Real estate stagers help prepare your house for sale to attract as many potential buyers as possible. And since we are seeing an increase in the number of home sales and stagings in some Chicagoland markets, the question of deducting home staging costs has been popping up.


After Google-izing the topic, these general rules seem to apply:

• According to IRS guidelines, a professional home stager’s service fees (considered an advertising cost) can be subtracted from the realized profit on the sale of either a primary or secondary home provided that the stager was hired for the sole purpose of selling the house.

• In addition to retaining the paid invoice for the stager’s services, it is a good idea to have your home listed and marketed by your realtor as “professionally staged”. This is just one more way to justify the deduction.

• No matter how many DIY shows you’ve watched on HGTV, staging done by you (the homeowner) is not a deductible expense. Whether or not the cost of a home staging consultation alone is deductible is unclear.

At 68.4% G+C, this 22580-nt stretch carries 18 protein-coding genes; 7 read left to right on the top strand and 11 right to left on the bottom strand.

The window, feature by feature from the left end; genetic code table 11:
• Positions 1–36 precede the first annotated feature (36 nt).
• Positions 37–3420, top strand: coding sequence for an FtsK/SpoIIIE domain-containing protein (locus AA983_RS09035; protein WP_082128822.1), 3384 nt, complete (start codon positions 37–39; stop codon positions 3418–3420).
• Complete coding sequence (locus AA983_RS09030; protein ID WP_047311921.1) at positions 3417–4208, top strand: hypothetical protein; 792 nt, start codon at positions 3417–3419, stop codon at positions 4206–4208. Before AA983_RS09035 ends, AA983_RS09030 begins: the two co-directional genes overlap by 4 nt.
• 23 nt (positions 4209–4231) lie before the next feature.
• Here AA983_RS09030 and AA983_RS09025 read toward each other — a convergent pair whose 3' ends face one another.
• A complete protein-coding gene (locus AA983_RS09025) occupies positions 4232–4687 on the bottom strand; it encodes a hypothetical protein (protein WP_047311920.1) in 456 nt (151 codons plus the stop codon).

• Remember that expenses incurred to repair and maintain your home, even if done in preparation to sell, are not deductible expenses according to the Internal Revenue Service. So, while it would be nice to deduct them, fresh paint, new window treatments, carpet and other home decorations are not tax deductible (even if recommended by a professional home stager).

• With a few exceptions, only a home stager’s service fees are deductible. Items purchased for staging and then kept for personal use are NOT deductible. However, items that are rented for staging (i.e furniture, art, accessories from a stager or other source) and then returned are deductible if not rented for personal use. This would specifically apply if you are staging a vacant property but might be more difficult to justify if the home is occupied while “staged”.

• One very important reminder about home staging deductions, if the house is staged and then taken off the market, the staging expenses are NOT tax deductible even if the home is re-listed. Only staging costs incurred with the second listing would be eligible deductions at that point.

All of this information and more is readily available online and in IRS Publication 523 “Selling Your Home”. Since I’m not a tax preparer, and since the IRS loves to change the rules on a whim, please check with your accountant or other tax professional to make sure you correctly take advantage of any and all current deductions that may be coming to you.